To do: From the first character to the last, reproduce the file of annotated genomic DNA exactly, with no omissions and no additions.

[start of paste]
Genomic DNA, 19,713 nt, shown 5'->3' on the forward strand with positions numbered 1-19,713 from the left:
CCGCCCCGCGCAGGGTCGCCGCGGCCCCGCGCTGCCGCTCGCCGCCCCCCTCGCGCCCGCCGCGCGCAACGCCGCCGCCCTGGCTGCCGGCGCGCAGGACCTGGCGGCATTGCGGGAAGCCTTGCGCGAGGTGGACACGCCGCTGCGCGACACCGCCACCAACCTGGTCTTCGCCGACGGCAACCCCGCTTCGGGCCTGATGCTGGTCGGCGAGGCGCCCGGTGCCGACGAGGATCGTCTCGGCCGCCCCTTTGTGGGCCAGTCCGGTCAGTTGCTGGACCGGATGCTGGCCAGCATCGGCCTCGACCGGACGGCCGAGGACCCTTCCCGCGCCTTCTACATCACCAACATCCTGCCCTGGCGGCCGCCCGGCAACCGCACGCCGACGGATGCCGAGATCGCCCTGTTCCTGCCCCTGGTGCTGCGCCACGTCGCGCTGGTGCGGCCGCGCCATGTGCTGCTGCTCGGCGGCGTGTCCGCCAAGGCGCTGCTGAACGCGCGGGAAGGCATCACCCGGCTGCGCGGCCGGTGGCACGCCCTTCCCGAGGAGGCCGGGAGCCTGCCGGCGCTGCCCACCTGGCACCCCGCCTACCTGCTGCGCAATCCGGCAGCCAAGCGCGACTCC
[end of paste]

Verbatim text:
Genomic DNA, 19,713 nt, shown 5'->3' on the forward strand with positions numbered 1-19,713 from the left:
CCGCCCCGCGCAGGGTCGCCGCGGCCCCGCGCTGCCGCTCGCCGCCCCCCTCGCGCCCGCCGCGCGCAACGCCGCCGCCCTGGCTGCCGGCGCGCAGGACCTGGCGGCATTGCGGGAAGCCTTGCGCGAGGTGGACACGCCGCTGCGCGACACCGCCACCAACCTGGTCTTCGCCGACGGCAACCCCGCTTCGGGCCTGATGCTGGTCGGCGAGGCGCCCGGTGCCGACGAGGATCGTCTCGGCCGCCCCTTTGTGGGCCAGTCCGGTCAGTTGCTGGACCGGATGCTGGCCAGCATCGGCCTCGACCGGACGGCCGAGGACCCTTCCCGCGCCTTCTACATCACCAACATCCTGCCCTGGCGGCCGCCCGGCAACCGCACGCCGACGGATGCCGAGATCGCCCTGTTCCTGCCCCTGGTGCTGCGCCACGTCGCGCTGGTGCGGCCGCGCCATGTGCTGCTGCTCGGCGGCGTGTCCGCCAAGGCGCTGCTGAACGCGCGGGAAGGCATCACCCGGCTGCGCGGCCGGTGGCACGCCCTTCCCGAGGAGGCCGGGAGCCTGCCGGCGCTGCCCACCTGGCACCCCGCCTACCTGCTGCGCAATCCGGCAGCCAAGCGCGACTCC